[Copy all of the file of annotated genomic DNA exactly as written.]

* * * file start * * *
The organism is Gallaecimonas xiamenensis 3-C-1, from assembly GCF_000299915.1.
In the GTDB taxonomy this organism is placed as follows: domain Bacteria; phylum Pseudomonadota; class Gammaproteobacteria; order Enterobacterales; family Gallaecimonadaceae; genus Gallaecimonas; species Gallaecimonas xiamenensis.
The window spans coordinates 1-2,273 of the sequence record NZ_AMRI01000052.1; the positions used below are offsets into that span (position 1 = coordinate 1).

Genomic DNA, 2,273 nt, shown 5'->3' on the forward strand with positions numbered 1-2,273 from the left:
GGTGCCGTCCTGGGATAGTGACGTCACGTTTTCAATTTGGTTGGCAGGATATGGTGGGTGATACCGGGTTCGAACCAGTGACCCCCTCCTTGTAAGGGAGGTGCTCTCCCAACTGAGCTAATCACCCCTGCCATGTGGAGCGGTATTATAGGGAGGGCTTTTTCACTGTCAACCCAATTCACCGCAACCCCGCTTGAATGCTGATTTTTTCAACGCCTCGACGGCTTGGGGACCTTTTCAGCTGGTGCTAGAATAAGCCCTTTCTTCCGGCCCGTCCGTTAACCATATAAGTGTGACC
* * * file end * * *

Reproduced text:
The organism is Gallaecimonas xiamenensis 3-C-1, from assembly GCF_000299915.1.
In the GTDB taxonomy this organism is placed as follows: domain Bacteria; phylum Pseudomonadota; class Gammaproteobacteria; order Enterobacterales; family Gallaecimonadaceae; genus Gallaecimonas; species Gallaecimonas xiamenensis.
The window spans coordinates 1-2,273 of the sequence record NZ_AMRI01000052.1; the positions used below are offsets into that span (position 1 = coordinate 1).

Genomic DNA, 2,273 nt, shown 5'->3' on the forward strand with positions numbered 1-2,273 from the left:
GGTGCCGTCCTGGGATAGTGACGTCACGTTTTCAATTTGGTTGGCAGGATATGGTGGGTGATACCGGGTTCGAACCAGTGACCCCCTCCTTGTAAGGGAGGTGCTCTCCCAACTGAGCTAATCACCCCTGCCATGTGGAGCGGTATTATAGGGAGGGCTTTTTCACTGTCAACCCAATTCACCGCAACCCCGCTTGAATGCTGATTTTTTCAACGCCTCGACGGCTTGGGGACCTTTTCAGCTGGTGCTAGAATAAGCCCTTTCTTCCGGCCCGTCCGTTAACCATATAAGTGTGACC